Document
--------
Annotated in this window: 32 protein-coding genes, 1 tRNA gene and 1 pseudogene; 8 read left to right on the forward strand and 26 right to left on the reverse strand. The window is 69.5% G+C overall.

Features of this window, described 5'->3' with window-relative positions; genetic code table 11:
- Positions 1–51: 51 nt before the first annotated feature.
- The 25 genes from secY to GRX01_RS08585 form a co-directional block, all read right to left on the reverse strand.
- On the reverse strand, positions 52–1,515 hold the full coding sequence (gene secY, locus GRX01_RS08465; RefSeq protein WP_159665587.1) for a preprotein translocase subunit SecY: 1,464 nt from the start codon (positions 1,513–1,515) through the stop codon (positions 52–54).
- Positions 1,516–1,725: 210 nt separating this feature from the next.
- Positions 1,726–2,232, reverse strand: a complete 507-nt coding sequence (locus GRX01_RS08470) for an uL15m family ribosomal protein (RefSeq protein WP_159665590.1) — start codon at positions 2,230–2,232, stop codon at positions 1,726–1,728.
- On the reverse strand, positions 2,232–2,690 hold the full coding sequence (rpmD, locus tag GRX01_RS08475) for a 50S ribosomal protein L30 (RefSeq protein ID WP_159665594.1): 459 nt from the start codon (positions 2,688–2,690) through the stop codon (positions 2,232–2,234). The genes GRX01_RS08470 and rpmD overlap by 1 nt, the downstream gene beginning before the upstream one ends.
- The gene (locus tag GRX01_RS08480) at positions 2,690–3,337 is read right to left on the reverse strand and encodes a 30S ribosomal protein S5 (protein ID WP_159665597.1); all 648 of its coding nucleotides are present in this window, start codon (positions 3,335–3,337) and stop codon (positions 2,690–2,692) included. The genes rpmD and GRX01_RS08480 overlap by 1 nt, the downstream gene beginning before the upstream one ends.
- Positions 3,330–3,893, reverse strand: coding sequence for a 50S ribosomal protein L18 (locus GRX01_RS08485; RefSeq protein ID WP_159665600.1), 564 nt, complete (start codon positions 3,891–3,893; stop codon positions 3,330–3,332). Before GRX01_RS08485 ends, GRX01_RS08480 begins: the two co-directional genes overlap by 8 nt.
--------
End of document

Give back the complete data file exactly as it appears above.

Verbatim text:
Annotated in this window: 32 protein-coding genes, 1 tRNA gene and 1 pseudogene; 8 read left to right on the forward strand and 26 right to left on the reverse strand. The window is 69.5% G+C overall.

Features of this window, described 5'->3' with window-relative positions; genetic code table 11:
- Positions 1–51: 51 nt before the first annotated feature.
- The 25 genes from secY to GRX01_RS08585 form a co-directional block, all read right to left on the reverse strand.
- On the reverse strand, positions 52–1,515 hold the full coding sequence (gene secY, locus GRX01_RS08465; RefSeq protein WP_159665587.1) for a preprotein translocase subunit SecY: 1,464 nt from the start codon (positions 1,513–1,515) through the stop codon (positions 52–54).
- Positions 1,516–1,725: 210 nt separating this feature from the next.
- Positions 1,726–2,232, reverse strand: a complete 507-nt coding sequence (locus GRX01_RS08470) for an uL15m family ribosomal protein (RefSeq protein WP_159665590.1) — start codon at positions 2,230–2,232, stop codon at positions 1,726–1,728.
- On the reverse strand, positions 2,232–2,690 hold the full coding sequence (rpmD, locus tag GRX01_RS08475) for a 50S ribosomal protein L30 (RefSeq protein ID WP_159665594.1): 459 nt from the start codon (positions 2,688–2,690) through the stop codon (positions 2,232–2,234). The genes GRX01_RS08470 and rpmD overlap by 1 nt, the downstream gene beginning before the upstream one ends.
- The gene (locus tag GRX01_RS08480) at positions 2,690–3,337 is read right to left on the reverse strand and encodes a 30S ribosomal protein S5 (protein ID WP_159665597.1); all 648 of its coding nucleotides are present in this window, start codon (positions 3,335–3,337) and stop codon (positions 2,690–2,692) included. The genes rpmD and GRX01_RS08480 overlap by 1 nt, the downstream gene beginning before the upstream one ends.
- Positions 3,330–3,893, reverse strand: coding sequence for a 50S ribosomal protein L18 (locus GRX01_RS08485; RefSeq protein ID WP_159665600.1), 564 nt, complete (start codon positions 3,891–3,893; stop codon positions 3,330–3,332). Before GRX01_RS08485 ends, GRX01_RS08480 begins: the two co-directional genes overlap by 8 nt.